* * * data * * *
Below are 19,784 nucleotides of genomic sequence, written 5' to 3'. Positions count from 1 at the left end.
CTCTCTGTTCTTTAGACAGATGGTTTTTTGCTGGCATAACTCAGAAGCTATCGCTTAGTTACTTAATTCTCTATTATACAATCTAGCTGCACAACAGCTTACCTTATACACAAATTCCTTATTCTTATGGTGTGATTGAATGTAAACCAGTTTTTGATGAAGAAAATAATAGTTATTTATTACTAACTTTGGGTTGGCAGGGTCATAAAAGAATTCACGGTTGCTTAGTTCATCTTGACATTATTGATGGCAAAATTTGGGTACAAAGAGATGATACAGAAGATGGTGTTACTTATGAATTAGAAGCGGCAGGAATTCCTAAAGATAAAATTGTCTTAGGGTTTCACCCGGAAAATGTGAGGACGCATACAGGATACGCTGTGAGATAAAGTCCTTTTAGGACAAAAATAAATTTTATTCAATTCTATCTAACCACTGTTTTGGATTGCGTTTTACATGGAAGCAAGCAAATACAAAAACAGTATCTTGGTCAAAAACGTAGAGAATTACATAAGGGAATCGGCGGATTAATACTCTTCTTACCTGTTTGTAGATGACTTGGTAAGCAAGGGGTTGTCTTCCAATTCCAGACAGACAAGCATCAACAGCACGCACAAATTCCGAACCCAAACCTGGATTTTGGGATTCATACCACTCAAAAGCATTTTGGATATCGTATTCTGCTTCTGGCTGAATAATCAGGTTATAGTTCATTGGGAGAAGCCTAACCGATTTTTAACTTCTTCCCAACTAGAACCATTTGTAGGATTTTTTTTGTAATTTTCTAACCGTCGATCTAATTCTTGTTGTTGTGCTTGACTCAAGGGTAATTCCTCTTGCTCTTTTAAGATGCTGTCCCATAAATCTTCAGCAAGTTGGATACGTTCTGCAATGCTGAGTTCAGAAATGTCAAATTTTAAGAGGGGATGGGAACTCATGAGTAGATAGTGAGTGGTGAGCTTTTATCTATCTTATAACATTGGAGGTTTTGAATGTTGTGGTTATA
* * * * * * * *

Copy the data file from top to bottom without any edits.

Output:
Below are 19,784 nucleotides of genomic sequence, written 5' to 3'. Positions count from 1 at the left end.
CTCTCTGTTCTTTAGACAGATGGTTTTTTGCTGGCATAACTCAGAAGCTATCGCTTAGTTACTTAATTCTCTATTATACAATCTAGCTGCACAACAGCTTACCTTATACACAAATTCCTTATTCTTATGGTGTGATTGAATGTAAACCAGTTTTTGATGAAGAAAATAATAGTTATTTATTACTAACTTTGGGTTGGCAGGGTCATAAAAGAATTCACGGTTGCTTAGTTCATCTTGACATTATTGATGGCAAAATTTGGGTACAAAGAGATGATACAGAAGATGGTGTTACTTATGAATTAGAAGCGGCAGGAATTCCTAAAGATAAAATTGTCTTAGGGTTTCACCCGGAAAATGTGAGGACGCATACAGGATACGCTGTGAGATAAAGTCCTTTTAGGACAAAAATAAATTTTATTCAATTCTATCTAACCACTGTTTTGGATTGCGTTTTACATGGAAGCAAGCAAATACAAAAACAGTATCTTGGTCAAAAACGTAGAGAATTACATAAGGGAATCGGCGGATTAATACTCTTCTTACCTGTTTGTAGATGACTTGGTAAGCAAGGGGTTGTCTTCCAATTCCAGACAGACAAGCATCAACAGCACGCACAAATTCCGAACCCAAACCTGGATTTTGGGATTCATACCACTCAAAAGCATTTTGGATATCGTATTCTGCTTCTGGCTGAATAATCAGGTTATAGTTCATTGGGAGAAGCCTAACCGATTTTTAACTTCTTCCCAACTAGAACCATTTGTAGGATTTTTTTTGTAATTTTCTAACCGTCGATCTAATTCTTGTTGTTGTGCTTGACTCAAGGGTAATTCCTCTTGCTCTTTTAAGATGCTGTCCCATAAATCTTCAGCAAGTTGGATACGTTCTGCAATGCTGAGTTCAGAAATGTCAAATTTTAAGAGGGGATGGGAACTCATGAGTAGATAGTGAGTGGTGAGCTTTTATCTATCTTATAACATTGGAGGTTTTGAATGTTGTGGTTATA